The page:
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The City, The Country & Others

October 22, 2011

It was quite early in the morning when I stood on one corner of MG Road. The air was still cool and the traffic was yet to get harrowing. There were no honks on the road and the loudest sound was the local merchant beating out his welcome mat for the day.

The only thought in my head was how much the landscape of Bangalore had changed. Even the building I was standing next to had been replaced in the past couple of years. There was a coffee shop and Bombay Store. I can’t remember what was there before Coffee Day… Lakeview and those other joints existed next door, but now housed in a new-resembling-old building.

The Bengaluru Metro was finally launched a couple of days ago. Everytime I see it, I feel this giddy happiness in my heart. It is weird. The metro runs between two places that I rarely have the occasion to visit anymore. But I still feel… happy. I saw it ferrying a tram-full of people a couple of days ago and it reminded me of all those movies and trams I had seen in other countries.

Of course, judging by the queue for the metro today, which went all the way past MG Road, I’m not the only one who felt this way. I haven’t yet stepped onto the Metro yet… that can perhaps wait. But here’s to a Bangalorean’s pride.

***

Bangalore’s always in a hurry. Honks are the order of the day everywhere and I wonder where on earth are people off to. Why no patience to breathe for a minute, change gears and then move? Literally. I’ve begun to often wave to people to stop honking, particularly at traffic lights. I guess they all think I’m quite crazy.

***

Pakistan was finally voted as a non-permanent member of the UN. Surprisingly, the news hasn’t been done to death in the Indian news media yet… but my instinctive reaction to the news – “oh shit” – suddenly brought to mind my globalization class a few years ago.

The class had people from every nation (well, a lot of countries). There was just ONE person from each of these countries, except for Turkey (two) and Australia (ditto). So we were all representatives of our nations in an extremely combustible class. There was a guy from North Korea who was involved with the government, and a cop from Saudi Arabia etc.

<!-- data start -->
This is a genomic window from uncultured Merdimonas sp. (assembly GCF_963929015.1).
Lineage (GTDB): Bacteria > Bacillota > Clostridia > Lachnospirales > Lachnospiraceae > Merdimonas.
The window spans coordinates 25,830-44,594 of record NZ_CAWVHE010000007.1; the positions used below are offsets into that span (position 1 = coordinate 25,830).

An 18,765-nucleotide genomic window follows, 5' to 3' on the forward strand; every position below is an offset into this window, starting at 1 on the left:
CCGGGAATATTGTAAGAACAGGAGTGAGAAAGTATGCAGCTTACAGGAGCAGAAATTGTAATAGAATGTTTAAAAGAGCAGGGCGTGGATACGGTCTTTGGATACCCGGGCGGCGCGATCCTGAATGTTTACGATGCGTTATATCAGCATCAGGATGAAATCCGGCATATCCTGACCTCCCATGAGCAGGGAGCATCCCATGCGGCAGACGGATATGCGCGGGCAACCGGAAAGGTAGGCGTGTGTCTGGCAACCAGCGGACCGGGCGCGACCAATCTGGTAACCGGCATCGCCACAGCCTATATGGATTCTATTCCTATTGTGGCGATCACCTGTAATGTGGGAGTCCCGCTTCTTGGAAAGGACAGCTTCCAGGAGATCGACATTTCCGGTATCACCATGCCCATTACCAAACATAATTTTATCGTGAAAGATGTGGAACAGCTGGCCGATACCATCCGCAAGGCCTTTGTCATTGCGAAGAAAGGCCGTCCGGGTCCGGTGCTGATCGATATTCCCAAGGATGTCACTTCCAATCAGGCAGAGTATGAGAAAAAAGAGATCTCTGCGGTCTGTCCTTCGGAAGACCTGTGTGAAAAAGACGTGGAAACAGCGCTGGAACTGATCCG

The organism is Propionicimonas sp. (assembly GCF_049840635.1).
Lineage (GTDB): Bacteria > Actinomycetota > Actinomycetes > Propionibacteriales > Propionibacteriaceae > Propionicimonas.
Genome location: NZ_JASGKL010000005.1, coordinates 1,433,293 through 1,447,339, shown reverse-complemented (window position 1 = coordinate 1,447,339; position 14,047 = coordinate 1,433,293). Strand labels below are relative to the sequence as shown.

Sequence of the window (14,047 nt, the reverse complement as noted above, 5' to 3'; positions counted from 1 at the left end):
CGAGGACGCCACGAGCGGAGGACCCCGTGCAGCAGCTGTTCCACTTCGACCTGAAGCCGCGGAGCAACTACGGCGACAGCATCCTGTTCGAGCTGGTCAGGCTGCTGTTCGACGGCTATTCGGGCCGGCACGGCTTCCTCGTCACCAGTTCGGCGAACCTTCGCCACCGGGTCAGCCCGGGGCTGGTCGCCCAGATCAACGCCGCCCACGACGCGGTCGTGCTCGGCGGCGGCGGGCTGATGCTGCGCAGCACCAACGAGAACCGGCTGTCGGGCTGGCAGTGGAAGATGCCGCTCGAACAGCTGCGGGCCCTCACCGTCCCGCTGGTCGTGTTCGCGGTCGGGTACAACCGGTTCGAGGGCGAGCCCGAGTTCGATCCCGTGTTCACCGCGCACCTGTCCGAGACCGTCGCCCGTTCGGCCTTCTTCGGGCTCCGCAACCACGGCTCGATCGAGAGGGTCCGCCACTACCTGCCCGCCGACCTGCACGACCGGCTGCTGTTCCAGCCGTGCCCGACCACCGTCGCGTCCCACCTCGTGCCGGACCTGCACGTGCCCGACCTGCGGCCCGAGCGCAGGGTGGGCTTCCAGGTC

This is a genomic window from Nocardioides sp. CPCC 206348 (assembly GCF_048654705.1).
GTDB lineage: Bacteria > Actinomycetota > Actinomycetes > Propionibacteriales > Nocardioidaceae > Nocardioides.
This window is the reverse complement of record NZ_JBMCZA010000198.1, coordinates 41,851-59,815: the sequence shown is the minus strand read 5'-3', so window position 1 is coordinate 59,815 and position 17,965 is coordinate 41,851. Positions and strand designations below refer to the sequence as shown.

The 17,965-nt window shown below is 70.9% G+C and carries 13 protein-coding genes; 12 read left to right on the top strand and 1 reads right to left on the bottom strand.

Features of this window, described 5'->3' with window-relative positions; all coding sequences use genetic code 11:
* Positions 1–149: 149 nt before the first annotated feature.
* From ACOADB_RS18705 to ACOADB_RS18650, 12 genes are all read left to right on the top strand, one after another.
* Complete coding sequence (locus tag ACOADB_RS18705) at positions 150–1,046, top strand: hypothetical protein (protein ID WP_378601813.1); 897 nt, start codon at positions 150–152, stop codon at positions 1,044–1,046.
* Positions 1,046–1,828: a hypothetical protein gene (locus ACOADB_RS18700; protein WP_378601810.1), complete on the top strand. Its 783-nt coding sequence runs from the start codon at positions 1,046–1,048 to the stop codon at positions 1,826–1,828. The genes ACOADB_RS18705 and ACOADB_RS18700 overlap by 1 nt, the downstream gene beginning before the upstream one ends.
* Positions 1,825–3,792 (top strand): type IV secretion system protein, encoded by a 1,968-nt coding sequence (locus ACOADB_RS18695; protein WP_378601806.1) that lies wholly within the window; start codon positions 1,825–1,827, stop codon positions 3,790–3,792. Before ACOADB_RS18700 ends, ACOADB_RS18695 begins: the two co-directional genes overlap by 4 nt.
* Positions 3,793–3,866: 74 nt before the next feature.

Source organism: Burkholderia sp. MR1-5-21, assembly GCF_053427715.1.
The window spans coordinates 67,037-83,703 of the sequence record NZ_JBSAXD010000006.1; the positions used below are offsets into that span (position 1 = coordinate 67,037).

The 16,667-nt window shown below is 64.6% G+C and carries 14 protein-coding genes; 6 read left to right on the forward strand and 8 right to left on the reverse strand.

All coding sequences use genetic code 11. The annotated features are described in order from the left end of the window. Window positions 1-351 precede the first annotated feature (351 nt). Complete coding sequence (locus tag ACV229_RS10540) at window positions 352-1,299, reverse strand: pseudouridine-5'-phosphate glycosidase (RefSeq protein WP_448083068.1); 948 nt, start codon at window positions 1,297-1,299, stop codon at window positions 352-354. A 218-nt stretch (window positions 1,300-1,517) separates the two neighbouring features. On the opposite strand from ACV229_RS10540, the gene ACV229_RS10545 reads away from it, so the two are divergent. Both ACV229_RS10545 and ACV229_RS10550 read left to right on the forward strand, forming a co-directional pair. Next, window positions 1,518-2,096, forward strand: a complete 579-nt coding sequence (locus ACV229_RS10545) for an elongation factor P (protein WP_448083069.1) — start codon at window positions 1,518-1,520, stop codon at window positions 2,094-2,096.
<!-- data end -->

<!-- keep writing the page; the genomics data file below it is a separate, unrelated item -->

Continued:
The issue was the day was India’s refusal to sign the Nuclear non-proliferation treaty. As an Indian, I never thought we should sign it. I mean… who the hell decides that we do not get to keep nuclear weapons or whatever, right? I’d argued various other things from a so-called global attitude but I never ever thought about the other side of the coin.

So then this girl from Costa Rica goes “Well, I really think India has to sign it. I don’t particularly feel very safe knowing that there is this country that openly vetoes the whole treaty and says that yes, it will have nuclear weapons and such.”

I began to laugh it off saying that we’d never use it. We just have it because well, you know, Pakistan does too and we just need to sorta have something up our sleeve. We’ll never use it on another nation. We love peace and all that jazz.

And then I looked at the guy from another such nation across the table… and I realised that this was sort of similar to their argument. Every nation argued that they’d never use it, they just want to keep it. Which was sort of like a guy saying that he wanted to breed rottweilers or some such thing and train it to fight but would never set it on people.

Even if that is true, why should anyone else trust you? True, we had never attacked anyone and all that but if I were living anywhere else… would I feel equally safe?

I’m not sure what Pakistan getting a seat on the UN Council actually means. India has long been fighting to be made permanent. And as an Indian, I think we should have a say. But perhaps every Iranian, Iraqi, Japanese, Korean and African guy feels the same. We all like to believe that we are important.

Of course, I did find it funny that one of the articles read:

Pakistan’s victory, he (Pakistan UN Ambassador  Abdullah Hussain Haroon) said, was an acknowledgment of the country’s services towards the maintenance of international peace and security. 

Umm… international peace and security? Really?! Huh?!

I’m not sure if this merely a reaction of me as an Indian, or perhaps a slightly broader perception of Pakistan’s role in global politics over the past few years. I would like to believe it is the latter.

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